Contraception: What Teen Girls Need To Know
Contraception: What Teen Girls Need To Know
McKenzie Pediatrics, P.C. 2009
What are my chances of getting pregnant without contraception?
Pretty good. Almost half of teen girls not using contraception become pregnant within the first six months of having vaginal intercourse, and 85 percent within the first year! And you can get pregnant with your first intercourse, despite what some of your friends might say. There is no absolutely safe time of the month to have sex without contraception.
What are the risks of early sexual activity?
Teens who begin sexual activity in early (age 10 to 13 years) or middle (14 to 16 years) adolescence are more likely not to use contraception, and therefore more likely to become pregnant, and more likely to become infected with a sexually transmitted infection (STI). Early sexual activity is also associated with a higher likelihood of being abused by a partner, and with a higher chance of using drugs or alcohol.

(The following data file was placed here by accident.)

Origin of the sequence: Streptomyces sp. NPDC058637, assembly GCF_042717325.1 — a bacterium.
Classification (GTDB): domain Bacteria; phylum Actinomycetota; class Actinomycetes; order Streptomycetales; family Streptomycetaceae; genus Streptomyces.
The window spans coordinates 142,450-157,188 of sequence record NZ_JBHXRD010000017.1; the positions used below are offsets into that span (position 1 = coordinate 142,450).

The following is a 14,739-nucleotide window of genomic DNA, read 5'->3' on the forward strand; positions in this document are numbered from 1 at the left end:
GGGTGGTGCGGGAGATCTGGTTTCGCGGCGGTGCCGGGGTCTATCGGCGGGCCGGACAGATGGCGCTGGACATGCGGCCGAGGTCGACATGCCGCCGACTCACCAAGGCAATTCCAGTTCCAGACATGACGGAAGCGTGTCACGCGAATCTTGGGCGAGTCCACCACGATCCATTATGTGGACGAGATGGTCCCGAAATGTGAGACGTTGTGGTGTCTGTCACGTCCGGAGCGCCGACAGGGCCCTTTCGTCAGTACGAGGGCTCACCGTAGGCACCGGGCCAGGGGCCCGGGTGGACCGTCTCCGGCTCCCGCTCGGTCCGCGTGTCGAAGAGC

When should I be thinking about starting contraception?
Before thinking about having vaginal intercourse, of course! Unfortunately, by the time most teenagers seek contraceptive counseling from their doctor, they have been sexually active for at least 6 to 12 months. If they are not pregnant or have not yet become infected, they are very lucky.
Of course, the best and safest way to avoid becoming pregnant or becoming infected with a sexually transmitted disease is to not to engage in any sort of sexual activity until you are older and more ready. Not only does this mean avoiding vaginal intercourse, but avoiding oral and anal sex. While neither oral nor anal sex leads to pregnancy, both can easily lead to STIs.